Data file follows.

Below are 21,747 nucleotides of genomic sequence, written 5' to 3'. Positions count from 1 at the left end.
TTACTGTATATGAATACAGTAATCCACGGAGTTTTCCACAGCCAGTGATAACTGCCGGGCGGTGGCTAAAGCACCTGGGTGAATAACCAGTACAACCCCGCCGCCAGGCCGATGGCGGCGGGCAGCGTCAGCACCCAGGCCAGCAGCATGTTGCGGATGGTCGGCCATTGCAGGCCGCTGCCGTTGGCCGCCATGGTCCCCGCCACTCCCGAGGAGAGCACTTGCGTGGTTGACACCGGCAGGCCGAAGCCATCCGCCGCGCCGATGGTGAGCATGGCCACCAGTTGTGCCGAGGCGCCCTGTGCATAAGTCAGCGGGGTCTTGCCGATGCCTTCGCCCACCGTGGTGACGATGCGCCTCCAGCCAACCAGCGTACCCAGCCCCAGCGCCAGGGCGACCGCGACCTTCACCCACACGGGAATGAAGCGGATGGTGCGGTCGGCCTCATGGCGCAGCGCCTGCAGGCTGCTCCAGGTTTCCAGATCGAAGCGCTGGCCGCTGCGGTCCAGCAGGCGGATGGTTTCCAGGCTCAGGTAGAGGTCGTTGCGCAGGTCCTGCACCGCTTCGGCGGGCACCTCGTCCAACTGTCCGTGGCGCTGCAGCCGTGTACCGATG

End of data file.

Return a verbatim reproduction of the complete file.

Below are 21,747 nucleotides of genomic sequence, written 5' to 3'. Positions count from 1 at the left end.
TTACTGTATATGAATACAGTAATCCACGGAGTTTTCCACAGCCAGTGATAACTGCCGGGCGGTGGCTAAAGCACCTGGGTGAATAACCAGTACAACCCCGCCGCCAGGCCGATGGCGGCGGGCAGCGTCAGCACCCAGGCCAGCAGCATGTTGCGGATGGTCGGCCATTGCAGGCCGCTGCCGTTGGCCGCCATGGTCCCCGCCACTCCCGAGGAGAGCACTTGCGTGGTTGACACCGGCAGGCCGAAGCCATCCGCCGCGCCGATGGTGAGCATGGCCACCAGTTGTGCCGAGGCGCCCTGTGCATAAGTCAGCGGGGTCTTGCCGATGCCTTCGCCCACCGTGGTGACGATGCGCCTCCAGCCAACCAGCGTACCCAGCCCCAGCGCCAGGGCGACCGCGACCTTCACCCACACGGGAATGAAGCGGATGGTGCGGTCGGCCTCATGGCGCAGCGCCTGCAGGCTGCTCCAGGTTTCCAGATCGAAGCGCTGGCCGCTGCGGTCCAGCAGGCGGATGGTTTCCAGGCTCAGGTAGAGGTCGTTGCGCAGGTCCTGCACCGCTTCGGCGGGCACCTCGTCCAACTGTCCGTGGCGCTGCAGCCGTGTACCGATG